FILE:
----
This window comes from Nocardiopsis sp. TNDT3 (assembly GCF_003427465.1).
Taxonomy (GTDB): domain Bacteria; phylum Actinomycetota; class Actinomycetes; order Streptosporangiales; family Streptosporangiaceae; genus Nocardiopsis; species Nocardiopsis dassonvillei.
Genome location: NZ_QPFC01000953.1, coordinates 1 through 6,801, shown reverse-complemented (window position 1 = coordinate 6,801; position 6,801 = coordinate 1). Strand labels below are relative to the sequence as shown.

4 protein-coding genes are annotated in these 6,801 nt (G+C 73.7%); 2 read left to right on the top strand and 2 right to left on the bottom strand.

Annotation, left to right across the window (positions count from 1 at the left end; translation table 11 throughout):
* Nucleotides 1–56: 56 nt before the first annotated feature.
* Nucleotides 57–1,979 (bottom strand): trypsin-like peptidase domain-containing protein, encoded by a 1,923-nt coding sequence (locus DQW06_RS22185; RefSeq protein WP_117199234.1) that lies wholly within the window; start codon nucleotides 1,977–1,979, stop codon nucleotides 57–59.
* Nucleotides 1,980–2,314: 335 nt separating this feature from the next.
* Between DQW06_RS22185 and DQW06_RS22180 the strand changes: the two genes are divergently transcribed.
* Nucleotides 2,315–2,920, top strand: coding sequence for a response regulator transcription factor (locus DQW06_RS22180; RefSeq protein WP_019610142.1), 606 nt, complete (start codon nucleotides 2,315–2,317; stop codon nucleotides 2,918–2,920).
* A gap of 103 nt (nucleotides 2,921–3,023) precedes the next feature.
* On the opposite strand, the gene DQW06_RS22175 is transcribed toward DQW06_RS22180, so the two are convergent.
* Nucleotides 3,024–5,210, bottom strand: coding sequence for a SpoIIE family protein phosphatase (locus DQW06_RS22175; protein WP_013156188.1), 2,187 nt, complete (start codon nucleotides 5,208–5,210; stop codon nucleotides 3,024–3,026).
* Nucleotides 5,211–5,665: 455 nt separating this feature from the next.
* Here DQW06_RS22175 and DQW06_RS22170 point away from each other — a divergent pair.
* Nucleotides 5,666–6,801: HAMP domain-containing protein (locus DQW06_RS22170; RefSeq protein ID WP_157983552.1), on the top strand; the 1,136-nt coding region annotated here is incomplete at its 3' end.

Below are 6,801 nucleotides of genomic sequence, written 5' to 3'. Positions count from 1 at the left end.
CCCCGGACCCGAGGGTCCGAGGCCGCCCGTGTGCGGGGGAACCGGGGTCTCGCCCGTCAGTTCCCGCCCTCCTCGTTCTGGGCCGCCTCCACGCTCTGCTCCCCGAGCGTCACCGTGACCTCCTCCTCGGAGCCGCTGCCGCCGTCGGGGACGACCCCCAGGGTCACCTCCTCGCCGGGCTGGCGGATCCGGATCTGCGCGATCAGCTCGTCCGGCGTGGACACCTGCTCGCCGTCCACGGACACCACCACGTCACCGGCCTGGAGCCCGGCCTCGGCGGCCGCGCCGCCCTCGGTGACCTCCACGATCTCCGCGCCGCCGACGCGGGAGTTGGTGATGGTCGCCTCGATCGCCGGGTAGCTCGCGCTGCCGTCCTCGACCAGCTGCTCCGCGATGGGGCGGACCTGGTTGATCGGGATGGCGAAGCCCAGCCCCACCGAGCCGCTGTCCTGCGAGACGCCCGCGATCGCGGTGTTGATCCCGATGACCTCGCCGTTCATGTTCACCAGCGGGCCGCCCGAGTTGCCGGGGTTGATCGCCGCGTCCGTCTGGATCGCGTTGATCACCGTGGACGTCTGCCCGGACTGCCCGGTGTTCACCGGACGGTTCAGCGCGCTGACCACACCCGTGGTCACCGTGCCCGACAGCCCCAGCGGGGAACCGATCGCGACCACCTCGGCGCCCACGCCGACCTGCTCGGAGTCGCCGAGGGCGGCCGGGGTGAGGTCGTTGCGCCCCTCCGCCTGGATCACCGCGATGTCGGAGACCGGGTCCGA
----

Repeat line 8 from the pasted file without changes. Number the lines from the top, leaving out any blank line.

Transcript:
* Nucleotides 1,980–2,314: 335 nt separating this feature from the next.